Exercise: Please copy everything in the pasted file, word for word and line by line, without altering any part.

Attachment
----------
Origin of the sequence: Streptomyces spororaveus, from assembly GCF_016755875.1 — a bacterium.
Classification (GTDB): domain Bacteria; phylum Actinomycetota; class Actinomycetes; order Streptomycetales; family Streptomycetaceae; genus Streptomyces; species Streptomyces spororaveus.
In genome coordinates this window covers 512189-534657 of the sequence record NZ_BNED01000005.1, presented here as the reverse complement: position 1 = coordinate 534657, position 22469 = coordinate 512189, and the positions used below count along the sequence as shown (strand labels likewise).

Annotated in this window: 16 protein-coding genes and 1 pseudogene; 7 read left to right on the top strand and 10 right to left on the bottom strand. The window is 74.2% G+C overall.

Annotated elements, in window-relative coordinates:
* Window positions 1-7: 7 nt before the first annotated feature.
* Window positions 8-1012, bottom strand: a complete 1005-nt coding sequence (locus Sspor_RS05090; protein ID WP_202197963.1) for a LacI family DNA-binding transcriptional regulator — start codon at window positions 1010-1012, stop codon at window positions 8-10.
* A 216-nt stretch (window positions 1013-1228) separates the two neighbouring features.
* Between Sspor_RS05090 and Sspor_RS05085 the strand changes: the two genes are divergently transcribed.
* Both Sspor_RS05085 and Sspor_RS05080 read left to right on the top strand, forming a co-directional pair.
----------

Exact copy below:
Origin of the sequence: Streptomyces spororaveus, from assembly GCF_016755875.1 — a bacterium.
Classification (GTDB): domain Bacteria; phylum Actinomycetota; class Actinomycetes; order Streptomycetales; family Streptomycetaceae; genus Streptomyces; species Streptomyces spororaveus.
In genome coordinates this window covers 512189-534657 of the sequence record NZ_BNED01000005.1, presented here as the reverse complement: position 1 = coordinate 534657, position 22469 = coordinate 512189, and the positions used below count along the sequence as shown (strand labels likewise).

Annotated in this window: 16 protein-coding genes and 1 pseudogene; 7 read left to right on the top strand and 10 right to left on the bottom strand. The window is 74.2% G+C overall.

Annotated elements, in window-relative coordinates:
* Window positions 1-7: 7 nt before the first annotated feature.
* Window positions 8-1012, bottom strand: a complete 1005-nt coding sequence (locus Sspor_RS05090; protein ID WP_202197963.1) for a LacI family DNA-binding transcriptional regulator — start codon at window positions 1010-1012, stop codon at window positions 8-10.
* A 216-nt stretch (window positions 1013-1228) separates the two neighbouring features.
* Between Sspor_RS05090 and Sspor_RS05085 the strand changes: the two genes are divergently transcribed.
* Both Sspor_RS05085 and Sspor_RS05080 read left to right on the top strand, forming a co-directional pair.